B’Tselem press release 12 Feb — Following the Knesset debate today, B’Tselem publishes a short FAQ about inequality in the distribution of water between Palestinians and Israelis. 1. Is there discrimination in terms of the quantity of water available to Israelis and Palestinians? Yes, there is discrimination in water allocation and Israeli citizens receive much more water than Palestinian residents of the West Bank and the Gaza Strip. The Government of Israel is largely responsible for this discrimination due its water policy: First, minimal amounts of water are supplied to Palestinians and water from shared resources is unequally divided; Second, existing infrastructure with high levels of water loss is not upgraded, no infrastructure is developed for communities that are not connected to the water grid and water infrastructure projects in areas located inside the Palestinian Authority are not approved. It is important to note that the water allocation for Palestinians was determined in the Oslo Accord, but the agreement included a plan to increase the supply. This plan never materialized. In addition, demand for water has increased due to population growth over the twenty years since the Oslo Accord was signed. 2. Are there gaps in water consumption between Israelis and Palestinians? Absolutely….. [See Visualizing Occupation: Distribution of water]
Just how much do Palestinians rely on Israel for water?
Haaretz 13 Feb by Amira Hass — Israelis – including those in the settlements – use three times as much water a day in their households as West Bank Palestinians do, according to figures provided by Palestinians and aid organizations. That is just one aspect of the large discrepancy between Israelis and Palestinians in access, development and use of water resources — a discrepancy that has only increased since the signing of the Oslo Accords. Some 113,000 Palestinians in the West Bank, in some 70 villages and communities, are still not connected to the water network and are dependent on water transported in tanker trucks, which raises the price significantly. In many of these communities, which are extremely poor, the families are forced to spend up to 40 percent of their income on this basic commodity. In these communities in Area C (under exclusive Israeli control) the average water consumption per day is about 20 liters per capita. Often a pipe of Israel’s Mekorot water company that reaches the settlements runs nearby, but the Palestinians are not allowed to connect to it.one aspect of a large discrepancy in access, development and use of resources. In most areas of the West Bank the water supply in the summer is sporadic, with municipalities required to stagger the water supply between neighborhoods. In various cities, especially in the southern West Bank, there is no running water in houses for weeks and even months at a time. Consequently, according to estimates of international aid organizations, almost a million Palestinians do not reach the minimal average daily usage of 60 liters, set by the World Health Organization.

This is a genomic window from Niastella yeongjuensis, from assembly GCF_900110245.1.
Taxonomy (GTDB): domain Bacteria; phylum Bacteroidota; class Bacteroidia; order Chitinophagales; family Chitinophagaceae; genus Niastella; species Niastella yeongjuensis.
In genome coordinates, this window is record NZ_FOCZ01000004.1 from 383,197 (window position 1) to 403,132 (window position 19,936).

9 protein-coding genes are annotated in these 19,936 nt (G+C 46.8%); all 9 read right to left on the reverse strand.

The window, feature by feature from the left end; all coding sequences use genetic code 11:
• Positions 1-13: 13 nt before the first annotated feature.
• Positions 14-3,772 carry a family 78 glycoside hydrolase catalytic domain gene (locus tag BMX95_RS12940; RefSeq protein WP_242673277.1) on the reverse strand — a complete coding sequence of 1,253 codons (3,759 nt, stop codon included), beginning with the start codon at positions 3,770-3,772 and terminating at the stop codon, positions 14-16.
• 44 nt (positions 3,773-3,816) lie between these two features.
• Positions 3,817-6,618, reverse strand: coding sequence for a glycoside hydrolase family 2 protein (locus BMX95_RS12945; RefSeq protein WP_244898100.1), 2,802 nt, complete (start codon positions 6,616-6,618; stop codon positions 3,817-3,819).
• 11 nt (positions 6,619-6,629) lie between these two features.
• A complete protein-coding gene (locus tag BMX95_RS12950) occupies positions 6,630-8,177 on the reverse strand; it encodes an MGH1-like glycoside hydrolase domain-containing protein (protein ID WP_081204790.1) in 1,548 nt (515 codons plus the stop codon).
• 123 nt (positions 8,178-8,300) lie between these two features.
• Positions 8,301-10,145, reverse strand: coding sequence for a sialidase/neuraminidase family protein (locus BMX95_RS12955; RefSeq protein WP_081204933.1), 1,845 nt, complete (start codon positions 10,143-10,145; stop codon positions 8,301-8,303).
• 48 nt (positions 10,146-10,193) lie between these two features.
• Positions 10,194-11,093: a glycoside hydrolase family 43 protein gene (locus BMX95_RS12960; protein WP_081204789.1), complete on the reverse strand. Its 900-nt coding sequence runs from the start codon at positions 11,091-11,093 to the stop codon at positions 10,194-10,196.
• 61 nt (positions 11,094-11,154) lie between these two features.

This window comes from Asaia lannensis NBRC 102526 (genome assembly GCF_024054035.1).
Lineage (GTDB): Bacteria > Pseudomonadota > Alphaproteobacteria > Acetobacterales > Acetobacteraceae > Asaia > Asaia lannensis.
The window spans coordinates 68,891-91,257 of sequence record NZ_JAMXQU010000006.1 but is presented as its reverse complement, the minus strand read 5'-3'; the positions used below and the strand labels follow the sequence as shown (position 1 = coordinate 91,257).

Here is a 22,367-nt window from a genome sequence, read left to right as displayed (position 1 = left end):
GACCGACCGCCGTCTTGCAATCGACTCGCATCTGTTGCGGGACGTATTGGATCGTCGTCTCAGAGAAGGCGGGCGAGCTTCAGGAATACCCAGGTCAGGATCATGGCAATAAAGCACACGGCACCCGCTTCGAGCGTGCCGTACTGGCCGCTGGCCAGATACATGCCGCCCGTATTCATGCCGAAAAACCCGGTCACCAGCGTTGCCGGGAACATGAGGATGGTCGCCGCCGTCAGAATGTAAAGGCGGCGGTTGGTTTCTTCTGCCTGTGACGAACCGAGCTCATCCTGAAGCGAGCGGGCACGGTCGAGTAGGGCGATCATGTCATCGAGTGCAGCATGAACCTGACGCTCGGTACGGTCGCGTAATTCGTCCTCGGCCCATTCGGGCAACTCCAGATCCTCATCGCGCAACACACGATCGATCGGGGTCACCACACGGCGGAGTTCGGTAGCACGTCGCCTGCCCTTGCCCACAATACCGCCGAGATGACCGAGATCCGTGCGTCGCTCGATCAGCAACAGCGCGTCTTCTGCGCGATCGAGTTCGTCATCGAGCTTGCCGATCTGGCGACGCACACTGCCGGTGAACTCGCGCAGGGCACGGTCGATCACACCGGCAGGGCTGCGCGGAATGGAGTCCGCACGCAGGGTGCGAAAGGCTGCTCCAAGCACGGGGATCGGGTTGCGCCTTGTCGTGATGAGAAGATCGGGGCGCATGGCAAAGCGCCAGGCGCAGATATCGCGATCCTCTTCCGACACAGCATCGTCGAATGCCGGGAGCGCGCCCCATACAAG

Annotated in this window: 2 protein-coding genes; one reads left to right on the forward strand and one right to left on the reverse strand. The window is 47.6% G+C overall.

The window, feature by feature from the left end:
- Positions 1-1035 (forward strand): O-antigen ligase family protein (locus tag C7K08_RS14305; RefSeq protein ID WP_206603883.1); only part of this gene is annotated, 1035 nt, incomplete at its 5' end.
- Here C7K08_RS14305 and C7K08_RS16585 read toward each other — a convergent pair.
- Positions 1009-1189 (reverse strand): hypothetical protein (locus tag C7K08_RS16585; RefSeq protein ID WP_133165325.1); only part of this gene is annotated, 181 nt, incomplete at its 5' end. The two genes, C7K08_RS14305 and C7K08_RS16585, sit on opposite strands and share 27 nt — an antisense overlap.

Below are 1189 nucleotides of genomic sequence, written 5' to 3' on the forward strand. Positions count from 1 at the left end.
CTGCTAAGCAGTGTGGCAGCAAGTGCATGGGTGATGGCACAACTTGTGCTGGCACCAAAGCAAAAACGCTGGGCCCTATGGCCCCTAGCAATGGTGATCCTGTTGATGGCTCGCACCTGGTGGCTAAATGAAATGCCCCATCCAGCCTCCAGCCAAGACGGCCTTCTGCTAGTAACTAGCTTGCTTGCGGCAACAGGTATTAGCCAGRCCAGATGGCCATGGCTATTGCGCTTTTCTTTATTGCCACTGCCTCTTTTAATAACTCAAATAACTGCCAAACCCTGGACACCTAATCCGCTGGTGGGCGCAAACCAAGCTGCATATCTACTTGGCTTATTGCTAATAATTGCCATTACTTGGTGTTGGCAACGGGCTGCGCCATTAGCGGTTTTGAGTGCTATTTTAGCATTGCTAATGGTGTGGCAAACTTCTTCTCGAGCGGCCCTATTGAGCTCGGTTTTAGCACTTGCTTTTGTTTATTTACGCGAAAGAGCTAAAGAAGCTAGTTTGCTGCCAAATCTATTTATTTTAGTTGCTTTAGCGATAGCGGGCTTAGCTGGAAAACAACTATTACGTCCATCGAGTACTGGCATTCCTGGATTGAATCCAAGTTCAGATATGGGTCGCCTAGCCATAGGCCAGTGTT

On camera: Settlers caught stealing from Nablus nursery
IMEMC 14 Feb by Chris Carlson — Surveillance CCTV cameras recorded a group of Jewish settlers stealing seedlings, along with a set of agriculture pottery from a nursery in Sawiya village, near the West Bank city of Nablus. The video was aired Wednesday by Israel’s Channel 2 television, Al Ray reports; it showed different groups of settlers arriving in the nursery with their cars as battering rams, stealing whatever their hands could take before speeding away. The report emphasized that the thieves were Jews and the incident was repeated more than 6 times this month.